Maurice Jarre

French composer and conductor Maurice Jarre was born in Lyon on 13 September 1924. Initially he began to study engineering in Paris, but changed direction and enrolled at the Paris Conservatoire to learn composition, harmony and percussion. He became director of the Théâtre National Populaire and recorded his first film score in 1951.

Along with Gerard Schurmann, he was engaged by film producer Sam Spiegel to write the score for Lawrence of Arabia in 1961, and won an Academy Award. This was soon followed by music for Dr Zhivago, which earned a second Oscar. He continued to write music for the cinema ... including The Dammed (1969), The Man Who Would Be King (1975), Dead Poets Society (1989) and Jacob's Ladder (1990).

Jarre's final score was for the TV film Uprising, about the holocaust. His son Jean Michel Jarre is also a composer and an electronic music pioneer.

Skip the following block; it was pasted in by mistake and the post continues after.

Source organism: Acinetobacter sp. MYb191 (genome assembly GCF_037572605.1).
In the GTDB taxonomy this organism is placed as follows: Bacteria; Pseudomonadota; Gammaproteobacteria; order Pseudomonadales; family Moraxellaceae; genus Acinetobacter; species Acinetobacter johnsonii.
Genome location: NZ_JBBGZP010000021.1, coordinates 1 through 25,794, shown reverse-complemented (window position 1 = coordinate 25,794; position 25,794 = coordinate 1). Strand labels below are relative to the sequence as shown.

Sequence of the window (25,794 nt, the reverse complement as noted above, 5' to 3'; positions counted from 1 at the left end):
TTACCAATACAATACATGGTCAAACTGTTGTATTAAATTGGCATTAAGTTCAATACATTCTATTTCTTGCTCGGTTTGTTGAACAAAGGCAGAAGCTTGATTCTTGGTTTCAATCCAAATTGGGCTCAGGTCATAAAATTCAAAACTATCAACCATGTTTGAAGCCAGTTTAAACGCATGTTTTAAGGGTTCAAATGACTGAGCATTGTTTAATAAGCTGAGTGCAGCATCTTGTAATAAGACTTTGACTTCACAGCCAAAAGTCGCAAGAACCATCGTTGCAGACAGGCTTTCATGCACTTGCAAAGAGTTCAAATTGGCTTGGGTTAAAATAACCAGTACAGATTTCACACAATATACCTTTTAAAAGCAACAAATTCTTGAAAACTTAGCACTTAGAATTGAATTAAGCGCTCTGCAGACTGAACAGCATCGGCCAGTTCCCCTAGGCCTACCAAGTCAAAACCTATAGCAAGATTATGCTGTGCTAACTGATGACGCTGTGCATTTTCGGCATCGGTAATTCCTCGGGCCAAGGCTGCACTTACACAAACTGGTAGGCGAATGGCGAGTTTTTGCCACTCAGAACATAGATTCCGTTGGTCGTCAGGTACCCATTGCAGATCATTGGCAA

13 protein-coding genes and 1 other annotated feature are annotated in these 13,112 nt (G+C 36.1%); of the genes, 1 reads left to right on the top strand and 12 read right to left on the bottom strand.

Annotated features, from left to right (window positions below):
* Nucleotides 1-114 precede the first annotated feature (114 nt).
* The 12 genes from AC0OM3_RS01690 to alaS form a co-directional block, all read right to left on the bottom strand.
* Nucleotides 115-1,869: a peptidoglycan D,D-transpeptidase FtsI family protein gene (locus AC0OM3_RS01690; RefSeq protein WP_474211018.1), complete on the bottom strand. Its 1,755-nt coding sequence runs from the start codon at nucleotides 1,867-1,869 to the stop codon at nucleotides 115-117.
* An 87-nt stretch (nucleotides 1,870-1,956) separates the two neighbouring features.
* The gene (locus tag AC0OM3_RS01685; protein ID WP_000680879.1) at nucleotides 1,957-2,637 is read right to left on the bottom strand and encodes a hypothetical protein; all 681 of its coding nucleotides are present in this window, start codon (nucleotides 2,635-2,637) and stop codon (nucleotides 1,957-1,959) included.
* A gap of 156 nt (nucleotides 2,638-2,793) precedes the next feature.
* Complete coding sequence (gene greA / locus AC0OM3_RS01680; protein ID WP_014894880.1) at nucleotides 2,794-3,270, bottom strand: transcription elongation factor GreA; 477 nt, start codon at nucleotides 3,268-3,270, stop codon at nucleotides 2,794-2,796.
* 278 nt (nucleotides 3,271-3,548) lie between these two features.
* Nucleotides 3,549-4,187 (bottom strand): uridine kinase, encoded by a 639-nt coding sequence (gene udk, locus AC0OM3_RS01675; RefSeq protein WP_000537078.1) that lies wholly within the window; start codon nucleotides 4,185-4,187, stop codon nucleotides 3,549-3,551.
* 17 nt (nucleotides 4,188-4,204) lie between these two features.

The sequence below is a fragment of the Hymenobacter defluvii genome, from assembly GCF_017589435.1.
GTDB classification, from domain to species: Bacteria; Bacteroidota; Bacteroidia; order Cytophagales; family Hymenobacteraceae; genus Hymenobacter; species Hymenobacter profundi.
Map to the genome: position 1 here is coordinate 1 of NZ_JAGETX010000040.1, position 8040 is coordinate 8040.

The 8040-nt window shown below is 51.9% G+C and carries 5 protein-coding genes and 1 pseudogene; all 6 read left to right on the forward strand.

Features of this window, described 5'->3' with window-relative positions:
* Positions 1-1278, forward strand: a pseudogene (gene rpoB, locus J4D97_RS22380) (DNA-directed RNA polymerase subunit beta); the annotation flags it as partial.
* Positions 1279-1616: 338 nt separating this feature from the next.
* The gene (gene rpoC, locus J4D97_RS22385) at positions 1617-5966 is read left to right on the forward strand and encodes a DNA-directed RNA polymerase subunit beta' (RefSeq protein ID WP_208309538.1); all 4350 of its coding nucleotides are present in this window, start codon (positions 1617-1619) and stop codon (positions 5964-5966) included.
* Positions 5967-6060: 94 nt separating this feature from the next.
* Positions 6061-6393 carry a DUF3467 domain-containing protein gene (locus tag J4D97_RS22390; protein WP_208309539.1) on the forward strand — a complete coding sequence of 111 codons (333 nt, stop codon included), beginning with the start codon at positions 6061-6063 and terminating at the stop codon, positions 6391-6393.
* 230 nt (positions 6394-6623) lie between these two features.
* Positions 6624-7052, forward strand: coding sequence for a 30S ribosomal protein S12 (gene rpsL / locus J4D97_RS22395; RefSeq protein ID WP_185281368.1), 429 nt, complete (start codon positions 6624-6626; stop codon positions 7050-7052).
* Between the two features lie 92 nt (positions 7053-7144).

Maurice Jarre died on 29 March 2009 in Los Angeles, aged eighty-four.

A selection of articles about Maurice Jarre

Ensemble. Elegance and Drama - Giuseppe Pennisi is impressed by Roland Petit's two act ballet 'Notre Dame de Paris'

CD Spotlight. Great Entertainment - SOMM Recordings' second volume of film music, enjoyed by Gerald Fenech. 'Iain Sutherland and his Promenade players display no want of energy and each track is tackled with effervescence and enthusiasm, making the music sound even more exciting than it was thought to be.'

A Stressful Collaboration - Gerard Schurmann describes his involvement with the music score for 'Lawrence of Arabia'